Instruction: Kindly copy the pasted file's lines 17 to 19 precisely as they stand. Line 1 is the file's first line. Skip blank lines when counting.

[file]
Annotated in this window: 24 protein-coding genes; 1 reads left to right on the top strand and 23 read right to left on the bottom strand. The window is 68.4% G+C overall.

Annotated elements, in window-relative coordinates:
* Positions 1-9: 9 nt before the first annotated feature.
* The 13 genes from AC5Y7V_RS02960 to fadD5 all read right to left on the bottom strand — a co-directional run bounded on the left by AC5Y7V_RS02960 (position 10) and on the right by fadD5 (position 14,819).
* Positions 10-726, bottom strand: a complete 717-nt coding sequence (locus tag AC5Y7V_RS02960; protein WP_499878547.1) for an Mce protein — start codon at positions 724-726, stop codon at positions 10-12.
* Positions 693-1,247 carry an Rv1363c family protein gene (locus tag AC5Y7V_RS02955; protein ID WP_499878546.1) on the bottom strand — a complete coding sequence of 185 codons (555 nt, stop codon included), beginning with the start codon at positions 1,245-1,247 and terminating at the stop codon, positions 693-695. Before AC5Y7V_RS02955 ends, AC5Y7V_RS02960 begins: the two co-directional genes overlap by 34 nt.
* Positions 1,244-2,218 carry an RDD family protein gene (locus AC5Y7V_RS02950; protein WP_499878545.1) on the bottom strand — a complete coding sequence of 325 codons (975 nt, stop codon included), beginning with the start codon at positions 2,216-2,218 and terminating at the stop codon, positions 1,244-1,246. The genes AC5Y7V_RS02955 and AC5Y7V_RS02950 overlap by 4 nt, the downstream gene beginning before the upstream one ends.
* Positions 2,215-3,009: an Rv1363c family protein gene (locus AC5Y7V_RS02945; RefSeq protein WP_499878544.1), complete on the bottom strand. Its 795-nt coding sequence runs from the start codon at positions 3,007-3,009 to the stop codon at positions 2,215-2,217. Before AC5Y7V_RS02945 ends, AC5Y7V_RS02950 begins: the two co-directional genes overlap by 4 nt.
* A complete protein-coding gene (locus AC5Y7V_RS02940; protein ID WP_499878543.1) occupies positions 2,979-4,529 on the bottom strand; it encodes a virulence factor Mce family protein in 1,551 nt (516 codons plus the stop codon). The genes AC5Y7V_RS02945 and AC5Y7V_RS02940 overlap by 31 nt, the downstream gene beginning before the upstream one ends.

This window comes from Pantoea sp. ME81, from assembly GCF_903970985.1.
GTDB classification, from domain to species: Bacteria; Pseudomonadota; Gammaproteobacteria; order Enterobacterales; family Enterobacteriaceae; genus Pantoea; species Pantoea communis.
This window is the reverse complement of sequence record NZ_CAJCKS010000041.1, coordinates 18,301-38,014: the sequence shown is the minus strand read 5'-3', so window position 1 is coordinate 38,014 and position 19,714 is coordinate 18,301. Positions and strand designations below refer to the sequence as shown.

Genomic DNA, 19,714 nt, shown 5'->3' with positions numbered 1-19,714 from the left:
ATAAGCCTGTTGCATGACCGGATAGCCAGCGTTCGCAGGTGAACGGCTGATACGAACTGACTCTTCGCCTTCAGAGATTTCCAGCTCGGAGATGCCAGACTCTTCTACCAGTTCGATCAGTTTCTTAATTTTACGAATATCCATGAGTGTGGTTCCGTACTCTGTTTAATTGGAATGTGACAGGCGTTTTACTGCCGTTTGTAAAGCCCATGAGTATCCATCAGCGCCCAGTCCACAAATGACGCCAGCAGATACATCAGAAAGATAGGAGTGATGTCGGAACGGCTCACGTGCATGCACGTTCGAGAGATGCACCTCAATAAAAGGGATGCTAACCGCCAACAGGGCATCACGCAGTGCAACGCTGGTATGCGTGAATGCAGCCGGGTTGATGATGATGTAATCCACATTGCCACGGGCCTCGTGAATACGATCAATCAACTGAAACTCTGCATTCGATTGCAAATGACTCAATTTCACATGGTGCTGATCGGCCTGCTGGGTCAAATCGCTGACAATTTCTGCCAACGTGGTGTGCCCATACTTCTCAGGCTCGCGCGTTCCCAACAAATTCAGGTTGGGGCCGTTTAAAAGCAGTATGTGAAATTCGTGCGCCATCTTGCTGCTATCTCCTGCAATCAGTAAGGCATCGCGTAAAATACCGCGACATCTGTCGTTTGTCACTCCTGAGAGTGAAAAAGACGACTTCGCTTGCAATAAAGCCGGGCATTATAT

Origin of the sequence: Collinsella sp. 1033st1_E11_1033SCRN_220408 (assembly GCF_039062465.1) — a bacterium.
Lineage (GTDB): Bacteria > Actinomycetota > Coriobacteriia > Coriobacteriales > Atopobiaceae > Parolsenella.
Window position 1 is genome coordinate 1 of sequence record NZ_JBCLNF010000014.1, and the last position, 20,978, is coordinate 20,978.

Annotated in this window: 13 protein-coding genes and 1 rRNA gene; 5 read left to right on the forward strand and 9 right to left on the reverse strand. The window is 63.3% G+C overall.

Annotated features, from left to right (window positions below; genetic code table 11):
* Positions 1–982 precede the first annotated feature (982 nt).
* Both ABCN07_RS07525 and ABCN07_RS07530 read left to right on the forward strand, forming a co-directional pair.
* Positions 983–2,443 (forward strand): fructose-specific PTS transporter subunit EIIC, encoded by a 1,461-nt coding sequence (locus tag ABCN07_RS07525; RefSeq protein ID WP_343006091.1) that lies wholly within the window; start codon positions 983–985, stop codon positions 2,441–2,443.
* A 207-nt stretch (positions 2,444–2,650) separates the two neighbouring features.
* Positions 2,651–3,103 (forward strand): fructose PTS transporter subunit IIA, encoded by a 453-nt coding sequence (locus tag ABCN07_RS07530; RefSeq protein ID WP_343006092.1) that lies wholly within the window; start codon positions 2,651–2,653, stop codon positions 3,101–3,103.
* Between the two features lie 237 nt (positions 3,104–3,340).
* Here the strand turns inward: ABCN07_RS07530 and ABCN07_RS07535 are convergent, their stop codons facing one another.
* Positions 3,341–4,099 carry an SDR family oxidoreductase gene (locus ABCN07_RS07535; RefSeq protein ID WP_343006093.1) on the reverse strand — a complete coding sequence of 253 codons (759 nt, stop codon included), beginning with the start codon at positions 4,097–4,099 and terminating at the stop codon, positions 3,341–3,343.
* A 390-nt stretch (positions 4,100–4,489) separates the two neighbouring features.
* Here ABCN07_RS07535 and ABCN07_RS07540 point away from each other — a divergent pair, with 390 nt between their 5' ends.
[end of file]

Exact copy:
Window position 1 is genome coordinate 1 of sequence record NZ_JBCLNF010000014.1, and the last position, 20,978, is coordinate 20,978.

Annotated in this window: 13 protein-coding genes and 1 rRNA gene; 5 read left to right on the forward strand and 9 right to left on the reverse strand. The window is 63.3% G+C overall.

Annotated features, from left to right (window positions below; genetic code table 11):